What is a CNA?

A certified nursing assistant (CNA), with the supervision of a licensed nurse, assists patients with daily health care needs. Holistic caregivers, such as CNAs, help in maintenance and improvement of the patient's health regardless of age, gender, or race.

Is CNA Right for Me?

What are the CNA's skills and duties?

The skills and duties of certified nursing assistants consist of the following:

  • Providing patient care
  • Provider of moral and emotional support
  • Good organizational skills
  • Time management skills
  • Ability to communicate

CNA job description

Certified nursing assistants have the following duties:

  • Providing or helping patients in activities of daily living
  • Monitor patient's vital signs, weight, and intake and output
  • Basic skills of turning, transferring, and positioning clients
  • Simple assessment and interventions
  • Proper documentation of activities
  • Observation of institutions, policies, and guidelines
  • Professional updates with continuing education

What challenges will I face working as a CNA?

Challenges are inevitable in any line of work. As a nursing assistant you must be prepared to deal with the following situations:

  • Minimal aid and support from your colleagues
  • Stress brought by the facility itself
  • Everyday situations of your patients and coworkers
  • Emotional challenge of dealing with mortality and morbidity
  • Working long shifts (a.m. and p.m.)

How do I handle night shift challenges as a CNA?

Disturbed sleep pattern is one of the most common disadvantages of working the graveyard shift and it can compromise your health. Learning how to manage your time, a well-balanced diet, and rest are crucial to combat work related stress.

The night shift employs a smaller crew of nurses. The advantage of this is you have an opportunity to build a relationship with coworkers. Managing time during the night shift is easier than during the day shift. CNAs working the day shift have the patient's family, physical therapy, and other disciplines to work around, which makes prioritizing care tricky.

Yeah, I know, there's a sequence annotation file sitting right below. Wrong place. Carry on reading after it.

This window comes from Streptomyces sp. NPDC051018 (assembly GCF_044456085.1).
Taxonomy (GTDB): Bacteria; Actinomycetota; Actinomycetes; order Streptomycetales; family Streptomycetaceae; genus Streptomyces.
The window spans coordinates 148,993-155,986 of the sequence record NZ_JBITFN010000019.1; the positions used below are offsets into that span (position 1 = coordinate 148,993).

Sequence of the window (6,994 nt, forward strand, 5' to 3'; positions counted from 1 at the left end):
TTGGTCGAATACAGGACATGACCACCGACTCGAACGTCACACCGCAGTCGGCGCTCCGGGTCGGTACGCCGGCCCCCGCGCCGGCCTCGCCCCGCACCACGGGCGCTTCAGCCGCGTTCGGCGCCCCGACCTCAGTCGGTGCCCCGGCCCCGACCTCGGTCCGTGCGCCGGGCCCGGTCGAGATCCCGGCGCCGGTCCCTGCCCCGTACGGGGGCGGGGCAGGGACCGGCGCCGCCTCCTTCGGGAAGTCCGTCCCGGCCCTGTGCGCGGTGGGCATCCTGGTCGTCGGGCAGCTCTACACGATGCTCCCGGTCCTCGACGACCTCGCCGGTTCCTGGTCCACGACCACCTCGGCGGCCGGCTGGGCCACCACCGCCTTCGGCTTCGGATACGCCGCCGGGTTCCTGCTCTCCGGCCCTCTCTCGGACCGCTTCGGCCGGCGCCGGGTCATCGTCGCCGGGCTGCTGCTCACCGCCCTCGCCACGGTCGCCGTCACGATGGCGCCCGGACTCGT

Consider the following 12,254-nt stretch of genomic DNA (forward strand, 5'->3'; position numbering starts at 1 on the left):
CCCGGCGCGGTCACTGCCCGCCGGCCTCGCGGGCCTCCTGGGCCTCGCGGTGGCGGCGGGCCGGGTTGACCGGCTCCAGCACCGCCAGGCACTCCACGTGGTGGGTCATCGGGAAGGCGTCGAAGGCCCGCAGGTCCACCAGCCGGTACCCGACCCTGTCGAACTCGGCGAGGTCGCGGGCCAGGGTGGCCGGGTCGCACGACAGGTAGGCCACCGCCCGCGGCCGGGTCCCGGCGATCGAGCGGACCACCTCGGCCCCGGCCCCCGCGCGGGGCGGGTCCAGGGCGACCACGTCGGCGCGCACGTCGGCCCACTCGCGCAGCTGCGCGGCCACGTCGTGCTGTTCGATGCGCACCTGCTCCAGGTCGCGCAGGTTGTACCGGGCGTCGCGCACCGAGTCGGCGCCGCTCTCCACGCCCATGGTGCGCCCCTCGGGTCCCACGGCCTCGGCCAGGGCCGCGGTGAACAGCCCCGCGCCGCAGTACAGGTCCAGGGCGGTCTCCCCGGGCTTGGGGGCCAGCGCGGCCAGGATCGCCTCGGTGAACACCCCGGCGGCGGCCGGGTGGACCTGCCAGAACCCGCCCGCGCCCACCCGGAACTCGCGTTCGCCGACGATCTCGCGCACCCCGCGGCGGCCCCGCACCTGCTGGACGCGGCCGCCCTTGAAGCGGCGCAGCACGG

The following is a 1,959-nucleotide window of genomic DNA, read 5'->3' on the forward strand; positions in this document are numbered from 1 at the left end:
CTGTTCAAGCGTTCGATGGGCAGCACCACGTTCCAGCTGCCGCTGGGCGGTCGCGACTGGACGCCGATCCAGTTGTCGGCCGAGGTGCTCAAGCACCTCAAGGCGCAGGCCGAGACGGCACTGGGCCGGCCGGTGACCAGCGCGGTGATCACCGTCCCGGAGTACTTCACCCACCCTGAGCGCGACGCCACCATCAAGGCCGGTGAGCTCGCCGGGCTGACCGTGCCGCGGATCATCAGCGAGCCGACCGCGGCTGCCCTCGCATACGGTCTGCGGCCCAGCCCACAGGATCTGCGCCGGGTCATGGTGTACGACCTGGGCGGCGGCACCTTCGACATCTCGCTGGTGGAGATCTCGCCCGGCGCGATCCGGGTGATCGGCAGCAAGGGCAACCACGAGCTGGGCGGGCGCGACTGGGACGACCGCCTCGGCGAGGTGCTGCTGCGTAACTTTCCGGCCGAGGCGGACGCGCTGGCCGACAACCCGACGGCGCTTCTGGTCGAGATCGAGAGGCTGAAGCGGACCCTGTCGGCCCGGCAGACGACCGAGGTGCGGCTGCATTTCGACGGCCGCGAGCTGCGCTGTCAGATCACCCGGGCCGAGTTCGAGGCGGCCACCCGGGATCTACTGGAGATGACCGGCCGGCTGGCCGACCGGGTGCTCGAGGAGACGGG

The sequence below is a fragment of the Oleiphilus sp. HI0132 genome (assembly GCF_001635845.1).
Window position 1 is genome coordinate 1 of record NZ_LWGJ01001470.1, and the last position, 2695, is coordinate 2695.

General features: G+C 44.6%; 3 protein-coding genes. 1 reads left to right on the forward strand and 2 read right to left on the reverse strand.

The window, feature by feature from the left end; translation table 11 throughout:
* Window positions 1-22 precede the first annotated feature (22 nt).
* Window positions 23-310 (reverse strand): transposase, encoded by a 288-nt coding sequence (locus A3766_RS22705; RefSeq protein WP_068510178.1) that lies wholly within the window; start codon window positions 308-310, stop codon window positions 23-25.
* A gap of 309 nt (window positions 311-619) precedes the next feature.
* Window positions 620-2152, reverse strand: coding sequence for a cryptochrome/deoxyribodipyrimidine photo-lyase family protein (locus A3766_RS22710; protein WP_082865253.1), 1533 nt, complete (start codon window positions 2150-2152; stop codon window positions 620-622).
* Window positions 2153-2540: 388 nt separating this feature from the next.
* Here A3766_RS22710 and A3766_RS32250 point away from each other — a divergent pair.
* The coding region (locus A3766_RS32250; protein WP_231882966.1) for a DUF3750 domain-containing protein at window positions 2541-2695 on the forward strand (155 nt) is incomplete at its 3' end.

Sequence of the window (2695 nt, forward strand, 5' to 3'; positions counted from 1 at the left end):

Chronic fatigue and social anxiety can be avoided if a sleeping schedule is created to allow personal time with friends and family outside the work environment.

Getting Training to Become a CNA

Where can I find local CNA classes?

Finding local CNA classes is possible by contacting:

  • Local state board of nursing
  • Commission on Collegiate Nursing Education (CCNE)
  • National League for Nursing Accrediting Commission (NLNAC)

Clinical and classroom settings may include nursing homes, long-term care facilities, and community colleges as well as in the American Red Cross. Some facilities in different states offer free CNA classes. You can find free training through health care facilities, funded scholarship programs, and the Red Cross.

Is it possible to get online CNA training?

Online CNA classes are beneficial for an array of lifestyles. The online classroom is convenient and time saving to people with a family and those with tight schedules.

Basically, the modules and topics are covered similarly as traditional classes. The difference is the student may have the sole responsibility of coordinating the hands-on clinical sites for completion of training.

CNA versus Other Types of Similar Specialties

CNAs are employed in hospitals, nursing homes, long-term care facilities, and private clinics to accomplish general nursing tasks. Other specialties are similar to the CNA, but vary in tasks.